October 30, 2014
By Andy LePeau
Perhaps the most beloved image for our Lord in all of Scripture is that of the Good Shepherd. The Good Shepherd provides for our needs, gives us rest, protects us, is with us at the most treacherous times of our lives. The Good Shepherd knows us and calls us by name, and lays down his life for his sheep.
Yet the image as used in Psalm 23 and John 10 is just the tip of the iceberg in how the Bible draws on of this magnificent picture. It is used with twists and turns by the prophets, by Jesus and the other Gospel writers, and by Peter. As Ken Bailey says in his new book, The Good Shepherd, it is a thousand-year biblical journey, with each author building on what has been written before, while also giving his own take on the image to fit his particular circumstances and purposes.
For almost fifty years Bailey taught the New Testament in the Middle East, where shepherds and their flocks were part of his life. So he brings to the book not only a keen biblical mind but an imagination shaped by the practices of peasant shepherds that have changed remarkably little from the time of Jesus. Bailey helpfully explains how these practices sometimes differ from those of shepherds in North America, Africa or other parts of the world, which gives richness to the text.
For working pastors, the book offers at least three significant uses. First, The Good Shepherd provides wonderful insights into four key Old Testament and five key New Testament texts, which can enrich the preaching life of any pastor. Second, the book also offers a possible outline for a sermon series that is sure to warm and challenge a congregation. Third, because so much of the way the prophets, Jesus and Peter use the image, the book provides a vivid reminder of what kind of leaders we are to be and not to be.
And through it all, we benefit from the supremely comforting reminder that the Lord is indeed our Good Shepherd.
Posted by Nate Baker-Lutz at 3:34 PM
October 8, 2014
By Mark Labberton
Called came out of a simple set of observations: (1) the church seems to be confused about its identity; (2) we often fail to practice who we claim to be; and (3) we think we live somewhere that we don’t. It’s a crisis.
The identity confusion seems to arise because for a long time, and today in still different terms, we think of our spiritual identity through the lens of the congregation or denomination where we are somehow connected. Our Christian life begins to be about the type, form, style, theology, culture, lingo, dress, music, ambiance or charisma of the body of believers we are connected to. All this can easily become a thick, layered, confused crust built on what is centrally meant to be our life in God through Jesus Christ. So our spiritual life can readily be defined more by where we go, who we hear, what we like and what we do than by Who we know.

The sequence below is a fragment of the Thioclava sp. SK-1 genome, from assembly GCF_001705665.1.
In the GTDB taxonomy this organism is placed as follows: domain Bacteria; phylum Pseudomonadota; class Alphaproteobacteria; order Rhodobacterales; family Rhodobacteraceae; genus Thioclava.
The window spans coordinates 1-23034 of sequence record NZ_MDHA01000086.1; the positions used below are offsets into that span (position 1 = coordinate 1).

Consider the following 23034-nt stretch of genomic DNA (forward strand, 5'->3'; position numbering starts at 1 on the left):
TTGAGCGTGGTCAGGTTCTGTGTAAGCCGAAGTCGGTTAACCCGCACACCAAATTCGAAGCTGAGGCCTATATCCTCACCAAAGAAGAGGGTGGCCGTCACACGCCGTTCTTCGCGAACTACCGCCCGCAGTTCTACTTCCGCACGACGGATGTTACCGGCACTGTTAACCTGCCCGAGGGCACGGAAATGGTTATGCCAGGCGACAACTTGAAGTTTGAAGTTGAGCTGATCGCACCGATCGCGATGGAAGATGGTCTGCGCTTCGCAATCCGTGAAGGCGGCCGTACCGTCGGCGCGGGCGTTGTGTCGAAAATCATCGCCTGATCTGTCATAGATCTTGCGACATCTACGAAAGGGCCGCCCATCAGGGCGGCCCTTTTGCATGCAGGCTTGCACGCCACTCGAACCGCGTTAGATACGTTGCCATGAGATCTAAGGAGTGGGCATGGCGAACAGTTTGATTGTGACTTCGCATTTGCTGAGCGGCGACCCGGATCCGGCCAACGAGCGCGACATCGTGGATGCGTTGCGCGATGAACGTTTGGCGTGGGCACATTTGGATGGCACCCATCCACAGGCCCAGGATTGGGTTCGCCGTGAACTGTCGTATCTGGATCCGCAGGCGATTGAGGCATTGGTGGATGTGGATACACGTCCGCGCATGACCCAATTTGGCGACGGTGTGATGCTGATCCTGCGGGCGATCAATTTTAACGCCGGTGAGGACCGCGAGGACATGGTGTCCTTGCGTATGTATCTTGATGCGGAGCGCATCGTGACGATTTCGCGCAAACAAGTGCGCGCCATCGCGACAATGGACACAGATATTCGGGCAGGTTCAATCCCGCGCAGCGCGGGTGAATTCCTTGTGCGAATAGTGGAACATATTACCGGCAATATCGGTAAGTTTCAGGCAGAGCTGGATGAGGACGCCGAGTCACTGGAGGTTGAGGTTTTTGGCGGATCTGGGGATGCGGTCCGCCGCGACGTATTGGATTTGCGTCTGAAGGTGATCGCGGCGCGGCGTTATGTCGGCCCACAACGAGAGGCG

This vividly shows itself when we fail to practice who we claim to be—followers of Jesus. Instead, disconnected from our belovedness in Christ, and absorbed in our religious self-interest or our spiritual and church activities, we fail to live a life that looks like the life of the One we claim to follow. So we become as snarky as the next person, or our attitudes become brittle and our hearts get tied up with the wrong concerns. We believe and affirm one thing, but we don’t live in a way that validates or replicates the implications of our belief. This basic inconsistency is not just run-of-the-mill hypocrisy—it’s worse—especially in a cultural moment that wants to see more than hear what really matters to us.
All this makes it clear that a lot of the church, in North America especially, seems to believe that the goal of the culture wars is to get back to the Promised Land, but the reality is that we must learn to face and to live in exile. If you think you live in the Promised Land when you actually live in exile, then whining, complaining and judging seem natural. Why can’t things be the way they were? But if we actually live in exile, and we live to follow Jesus, then the goal is not to get back to the Promised Land. Instead, the goal is to live as the salt and light Jesus said we are meant to be!
These three dilemmas create the context in which we all need to return to our primary call as followers of Jesus, and to our practice of that call in every domain of life. If God has some special additional direction or place we are to be placed in, let’s be open and eager to go there or to do it. But for people in exile, every setting is a place in which we are meant to love and serve, to authenticate in ordinary ways the profound presence and grace of Jesus Christ. In every setting in which we work or play, study or travel, we carry as part of God’s life in and through us gifts that are needed and can be given away. These dimensions of call are the most powerful and ordinary. They face the crisis before the church in the world, and they offer the promise that is God’s unfailing love, mercy and justice. This is our call.
Mark Labberton, author of Called, is president of Fuller Theological Seminary in Pasadena, California. He previously served as Lloyd John Ogilvie chair for preaching and director of the Lloyd John Ogilvie Institute for Preaching.
Posted by Nate Baker-Lutz at 9:54 AM